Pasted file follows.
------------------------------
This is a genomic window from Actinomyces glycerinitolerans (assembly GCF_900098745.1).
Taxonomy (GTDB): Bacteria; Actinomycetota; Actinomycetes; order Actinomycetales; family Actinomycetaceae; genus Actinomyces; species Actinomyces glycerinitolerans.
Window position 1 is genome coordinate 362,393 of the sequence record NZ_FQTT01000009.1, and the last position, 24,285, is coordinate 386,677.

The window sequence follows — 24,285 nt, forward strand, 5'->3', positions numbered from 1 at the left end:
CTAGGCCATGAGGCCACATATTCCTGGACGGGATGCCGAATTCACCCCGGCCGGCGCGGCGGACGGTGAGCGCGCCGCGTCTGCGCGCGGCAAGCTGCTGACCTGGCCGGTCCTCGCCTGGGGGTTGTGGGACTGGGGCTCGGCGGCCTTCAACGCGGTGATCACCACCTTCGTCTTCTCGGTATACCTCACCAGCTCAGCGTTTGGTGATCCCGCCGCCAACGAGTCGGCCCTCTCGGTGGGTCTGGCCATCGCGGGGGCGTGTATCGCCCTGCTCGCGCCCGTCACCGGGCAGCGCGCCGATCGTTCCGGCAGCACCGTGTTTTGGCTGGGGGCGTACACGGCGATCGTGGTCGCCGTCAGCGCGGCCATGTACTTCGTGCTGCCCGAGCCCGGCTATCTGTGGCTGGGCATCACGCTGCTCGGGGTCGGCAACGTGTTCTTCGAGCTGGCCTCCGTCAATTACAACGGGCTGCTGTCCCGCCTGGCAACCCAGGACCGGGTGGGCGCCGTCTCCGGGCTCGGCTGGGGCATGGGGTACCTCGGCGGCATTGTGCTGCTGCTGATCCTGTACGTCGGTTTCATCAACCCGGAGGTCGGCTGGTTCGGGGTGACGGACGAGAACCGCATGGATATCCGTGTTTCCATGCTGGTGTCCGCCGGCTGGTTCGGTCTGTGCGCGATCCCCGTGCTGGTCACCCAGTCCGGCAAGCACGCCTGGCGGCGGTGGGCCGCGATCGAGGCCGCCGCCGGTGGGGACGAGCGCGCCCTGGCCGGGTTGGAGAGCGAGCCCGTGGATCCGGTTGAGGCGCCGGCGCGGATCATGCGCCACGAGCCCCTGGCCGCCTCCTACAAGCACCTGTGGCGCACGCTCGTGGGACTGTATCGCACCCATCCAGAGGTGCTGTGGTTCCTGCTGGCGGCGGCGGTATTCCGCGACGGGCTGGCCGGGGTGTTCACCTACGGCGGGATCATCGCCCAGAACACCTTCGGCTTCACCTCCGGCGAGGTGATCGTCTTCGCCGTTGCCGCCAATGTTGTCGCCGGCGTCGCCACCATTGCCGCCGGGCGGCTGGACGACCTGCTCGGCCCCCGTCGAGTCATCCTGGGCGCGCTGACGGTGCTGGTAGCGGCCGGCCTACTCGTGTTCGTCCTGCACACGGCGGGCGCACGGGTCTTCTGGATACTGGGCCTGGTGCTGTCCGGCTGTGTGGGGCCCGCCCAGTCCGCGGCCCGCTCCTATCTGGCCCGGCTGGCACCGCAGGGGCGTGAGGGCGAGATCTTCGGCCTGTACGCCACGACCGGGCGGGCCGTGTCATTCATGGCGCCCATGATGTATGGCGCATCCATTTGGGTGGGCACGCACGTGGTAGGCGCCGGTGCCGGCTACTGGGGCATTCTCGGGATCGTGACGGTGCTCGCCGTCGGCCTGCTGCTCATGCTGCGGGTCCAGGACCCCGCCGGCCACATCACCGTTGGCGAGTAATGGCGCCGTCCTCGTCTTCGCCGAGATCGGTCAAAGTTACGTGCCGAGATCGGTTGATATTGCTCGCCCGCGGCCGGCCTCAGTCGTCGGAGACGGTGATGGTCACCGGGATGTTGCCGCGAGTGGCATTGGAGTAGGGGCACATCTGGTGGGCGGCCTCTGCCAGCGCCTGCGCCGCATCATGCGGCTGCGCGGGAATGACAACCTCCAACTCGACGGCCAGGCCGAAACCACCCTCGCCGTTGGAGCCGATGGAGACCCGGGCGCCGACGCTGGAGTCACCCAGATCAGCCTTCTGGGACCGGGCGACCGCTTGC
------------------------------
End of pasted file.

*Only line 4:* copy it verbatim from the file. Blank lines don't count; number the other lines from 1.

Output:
The window sequence follows — 24,285 nt, forward strand, 5'->3', positions numbered from 1 at the left end: